attenuation per octave, starting from the
crossover point.

o In the graph, for each increasing octave, it


looses 12 db of output.
2-way Passive Crossover
- If the crossover point is at 350 Hz, the
Frequency Response woofer can be 90 db loud at 350 Hz.
Because of the crossover attenuation
and the 12 db slope, the woofer will be
78 db loud at 700 Hz, 66 db loud at
1400 Hz and so on.
Crossover Point and Phase
Crossover Point
When 2 sound sources play the same sound and are in phase,
it will combine for a +6 db louder sound.
the woofer compliments the tweeter at the crossover point to
make a smooth transition and yield a flat response.
Phase
90 out of phase : When 2 sources are90 out of phase,
they sound like they are producing different sounds. This will
add up for a +3 db sound increase

180 out of phase : When 2 sources are180 out of phase,


they will cancel each other out, so 0 db of total output.
o If you reverse the polarity of the out of phase speaker, it
will be in phase and this will result in +6 db of sound
output, for a total of 96 db.

360 out of phase : When 2 sources are 360 out of phase,


its the same as they would be in phase. This will add up to +
6 db of sound increase.
Time and Phase Delay
Vertical Alignment
At the crossover point, where the frequency response of the
woofer overlaps the frequency response of the tweeter, it
could create some time delay and phase distortion.
Reduce the distance between the woofer and the tweeter as
much as possible to minimize the issue.
Knowing what the crossover frequency is, you can find its
corresponding wavelength at that frequency (in meters).
Make sure the distance between the two drivers is not longer
than the wavelength.
Time and Phase Delay
Horizontal Alignment
The acoustical center of each driver is considered to be in the
middle of the voice coil. The voice coil is sitting right in the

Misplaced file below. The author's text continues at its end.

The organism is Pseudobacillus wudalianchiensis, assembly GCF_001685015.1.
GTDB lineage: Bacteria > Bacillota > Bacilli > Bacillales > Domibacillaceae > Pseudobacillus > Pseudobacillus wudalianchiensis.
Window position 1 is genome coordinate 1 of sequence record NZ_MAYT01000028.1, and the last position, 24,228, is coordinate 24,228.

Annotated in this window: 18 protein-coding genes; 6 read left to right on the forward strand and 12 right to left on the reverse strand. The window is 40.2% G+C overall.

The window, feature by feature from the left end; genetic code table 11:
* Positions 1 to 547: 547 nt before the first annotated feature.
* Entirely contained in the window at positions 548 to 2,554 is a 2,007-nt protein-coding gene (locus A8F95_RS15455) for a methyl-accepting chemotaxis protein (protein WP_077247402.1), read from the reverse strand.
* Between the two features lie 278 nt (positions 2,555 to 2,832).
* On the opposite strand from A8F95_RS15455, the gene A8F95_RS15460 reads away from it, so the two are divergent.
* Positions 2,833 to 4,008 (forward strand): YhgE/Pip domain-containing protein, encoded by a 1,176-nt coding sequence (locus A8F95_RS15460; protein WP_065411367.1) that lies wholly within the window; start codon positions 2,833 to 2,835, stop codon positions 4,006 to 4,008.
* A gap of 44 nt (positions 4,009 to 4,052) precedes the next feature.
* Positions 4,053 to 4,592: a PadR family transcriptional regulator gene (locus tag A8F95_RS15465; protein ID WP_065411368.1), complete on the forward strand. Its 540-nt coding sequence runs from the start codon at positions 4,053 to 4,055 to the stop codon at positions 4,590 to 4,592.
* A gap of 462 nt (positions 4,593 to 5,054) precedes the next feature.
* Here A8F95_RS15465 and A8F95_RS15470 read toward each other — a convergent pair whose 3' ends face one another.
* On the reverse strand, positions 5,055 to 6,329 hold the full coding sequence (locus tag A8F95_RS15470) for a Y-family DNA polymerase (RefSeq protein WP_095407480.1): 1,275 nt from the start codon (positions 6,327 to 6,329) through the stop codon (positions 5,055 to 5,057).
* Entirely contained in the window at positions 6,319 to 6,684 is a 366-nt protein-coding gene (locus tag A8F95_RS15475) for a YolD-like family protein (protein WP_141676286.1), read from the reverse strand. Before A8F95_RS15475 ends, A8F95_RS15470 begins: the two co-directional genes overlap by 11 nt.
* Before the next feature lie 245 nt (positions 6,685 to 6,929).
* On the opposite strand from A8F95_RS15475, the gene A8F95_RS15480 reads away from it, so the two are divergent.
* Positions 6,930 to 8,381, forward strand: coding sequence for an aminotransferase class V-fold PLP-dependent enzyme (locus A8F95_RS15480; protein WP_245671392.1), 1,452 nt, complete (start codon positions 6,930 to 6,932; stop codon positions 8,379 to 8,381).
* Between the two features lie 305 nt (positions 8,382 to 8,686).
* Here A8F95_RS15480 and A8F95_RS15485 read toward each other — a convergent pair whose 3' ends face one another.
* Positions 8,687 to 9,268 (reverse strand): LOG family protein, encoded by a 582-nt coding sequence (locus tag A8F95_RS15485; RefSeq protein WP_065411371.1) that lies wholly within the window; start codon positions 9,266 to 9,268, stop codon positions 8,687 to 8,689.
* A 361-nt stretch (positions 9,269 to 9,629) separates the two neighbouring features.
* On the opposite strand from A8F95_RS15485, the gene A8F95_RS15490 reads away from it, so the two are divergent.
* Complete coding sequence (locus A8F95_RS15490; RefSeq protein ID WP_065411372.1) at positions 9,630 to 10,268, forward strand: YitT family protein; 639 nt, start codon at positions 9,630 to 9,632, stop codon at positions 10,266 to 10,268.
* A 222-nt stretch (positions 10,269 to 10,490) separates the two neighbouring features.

magnet assembly.
Even though the tweeter is on the same baffle as the woofer,
it is actually in front of the woofer, acoustically.
To correct this, you can useanasymmetrical baffle, to place
the tweeter a little bit back, so the coil of the tweeter is on the
same planeas the coil of the woofer.
PASSIVE CROSSOVER
SCHEMATIC FOR
MULTI-WAY
NETWORKS
2-way Crossover

Simplest crossover design for a 2 way system.


3-way Crossover

Crossover design for a 3-way setup.


1st-order Butterworth

Explanation of terms :
C1 Capacitor 1, measured in Farads.
L1 Inductor 1, measured in Henries.
RH The rated impedance of the high frequency speaker
(tweeter), measured in ohms.
RL The rated impedance of the low frequency speaker (woofer),
measured in ohms.
fC crossover frequency point.

C1= 1 / (2 * fC* RH) .


L1 = RL/ (2 * fC) .
2nd-order Butterworth

C1=2 /(4 * fc* RH)

C2=2 /(4 * fc* RL)

L1= (2 *RL) / (2 * fc)

L2=(2 *RH) / (2 * fc)


2nd-order Linkwitz-Riley

C1= 1 /(4 * fC* RH)


C2= 1/(4 * fC* RL)
L1= RL/ ( * fC)
L2= RH/ ( * fC)
3rd-order Butterworth

C1= 1 /(3 * fc* RH)


C2= 1/( * fc* RH)
C3= 2 /(3 * fc* RL)
L1= 3RL/ (4 * fc)
L2= RL/ (4 * fc)
L3= 3RH/ (8 * fc)

4th-order Linkwitz-Riley

C1= 32 /(16 * fc* RH) .


C2= 32 /(8 * fc* RH) .
C3= 92 /(16 * fc* RL) .
C4= 2 /(8 * fc* RL) .
L1= (22 * RH)/ (9 * fc) .
L2= (2 * RH)/ ( * fc) .
L3= (22 * RL)/ (3 * fc) .
L4= (2 * RL)/ (3 * fc)